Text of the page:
Minimize Adverse Curing

I am trying to maximize the lifetime of the available resin in the tank and minimize its exposure to curing wavelengths. However, that comes into the form of two questions.

Judging by the lifetime of the resin overtime it will naturally become unusable. Even when sealed inside the provided container for auto-refill. Is this process of aging agitated by exposure to air which is why resin in the tank is suitable for only a month? Or is it the expectation that even with the printer lid curing wavelengths will eventually propagate or opening the lid overtime exposes the tank resin to curing wavelengths which through regular operation ruins the resin within the tank.

I am asking because I am wondering if it might be doable to work in an environment with artificial lighting that is specifically chosen to avoid curing wavelengths. I believe that most commercial lighting will have a portion of the spectrum which affects the curing process, but perhaps a sort of led red light work environment for those wavelengths in 500-700 nm range would eliminate the portion which covers into curing wavelengths.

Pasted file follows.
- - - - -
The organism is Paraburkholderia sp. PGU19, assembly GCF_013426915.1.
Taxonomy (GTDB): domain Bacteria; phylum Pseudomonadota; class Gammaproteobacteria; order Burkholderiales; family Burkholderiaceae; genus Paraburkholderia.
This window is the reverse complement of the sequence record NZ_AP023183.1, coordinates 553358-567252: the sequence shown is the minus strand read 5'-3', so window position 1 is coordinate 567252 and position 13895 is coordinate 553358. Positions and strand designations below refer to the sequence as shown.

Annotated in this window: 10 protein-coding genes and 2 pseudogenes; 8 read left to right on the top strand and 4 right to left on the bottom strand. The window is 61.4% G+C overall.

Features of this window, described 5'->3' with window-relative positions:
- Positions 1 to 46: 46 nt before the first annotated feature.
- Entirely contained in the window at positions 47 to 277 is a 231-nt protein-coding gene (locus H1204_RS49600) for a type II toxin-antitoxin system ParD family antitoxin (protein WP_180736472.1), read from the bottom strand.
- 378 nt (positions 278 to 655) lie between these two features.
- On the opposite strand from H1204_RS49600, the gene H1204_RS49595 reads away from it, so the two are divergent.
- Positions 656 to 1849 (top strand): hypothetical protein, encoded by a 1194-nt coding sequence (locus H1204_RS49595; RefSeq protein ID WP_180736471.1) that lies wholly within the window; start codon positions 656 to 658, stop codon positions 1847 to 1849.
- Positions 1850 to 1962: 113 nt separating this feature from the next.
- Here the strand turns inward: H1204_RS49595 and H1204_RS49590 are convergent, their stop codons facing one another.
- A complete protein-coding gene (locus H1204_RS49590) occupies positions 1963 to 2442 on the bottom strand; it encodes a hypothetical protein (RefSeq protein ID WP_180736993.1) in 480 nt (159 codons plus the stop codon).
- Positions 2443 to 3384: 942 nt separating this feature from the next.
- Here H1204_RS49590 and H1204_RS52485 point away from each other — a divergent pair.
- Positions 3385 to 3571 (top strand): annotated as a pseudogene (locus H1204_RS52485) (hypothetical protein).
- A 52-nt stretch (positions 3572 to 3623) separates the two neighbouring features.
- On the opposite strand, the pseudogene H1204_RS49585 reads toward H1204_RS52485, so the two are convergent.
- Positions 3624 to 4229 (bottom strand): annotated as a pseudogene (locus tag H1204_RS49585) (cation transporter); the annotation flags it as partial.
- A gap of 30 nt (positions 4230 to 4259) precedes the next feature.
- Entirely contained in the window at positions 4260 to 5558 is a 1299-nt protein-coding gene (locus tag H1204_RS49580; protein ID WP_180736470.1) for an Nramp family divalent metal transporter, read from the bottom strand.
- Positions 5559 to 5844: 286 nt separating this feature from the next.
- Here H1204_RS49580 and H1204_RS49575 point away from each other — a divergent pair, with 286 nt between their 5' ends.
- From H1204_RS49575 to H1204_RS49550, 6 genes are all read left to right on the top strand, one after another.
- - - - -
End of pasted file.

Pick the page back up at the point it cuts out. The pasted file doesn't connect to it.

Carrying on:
Or is this such a trivial effect compared to the natural aging of the resin due to say other natural processes?

Expiration of resin has to do with degradation of certain components over time and we recommend using resin within 1 year of purchase.

So long as the printer isn’t exposed to consistent direct sunlight, the orange cover will be adequate to block out reactive wavelengths. Infrequent exposure to light when opening the cover won’t cause issue and it shouldn’t be necessary to make a darkroom for your printer :slight_smile:

I use the resin to fill in seams when attaching parts so I’ve got a little dish of it on the table–the regular room lighting has done very little to the resin, it’s only slightly thicker than normal after days of exposure. You can keep the resin in the tank as long as you want, just make sure to stir it before printing again.

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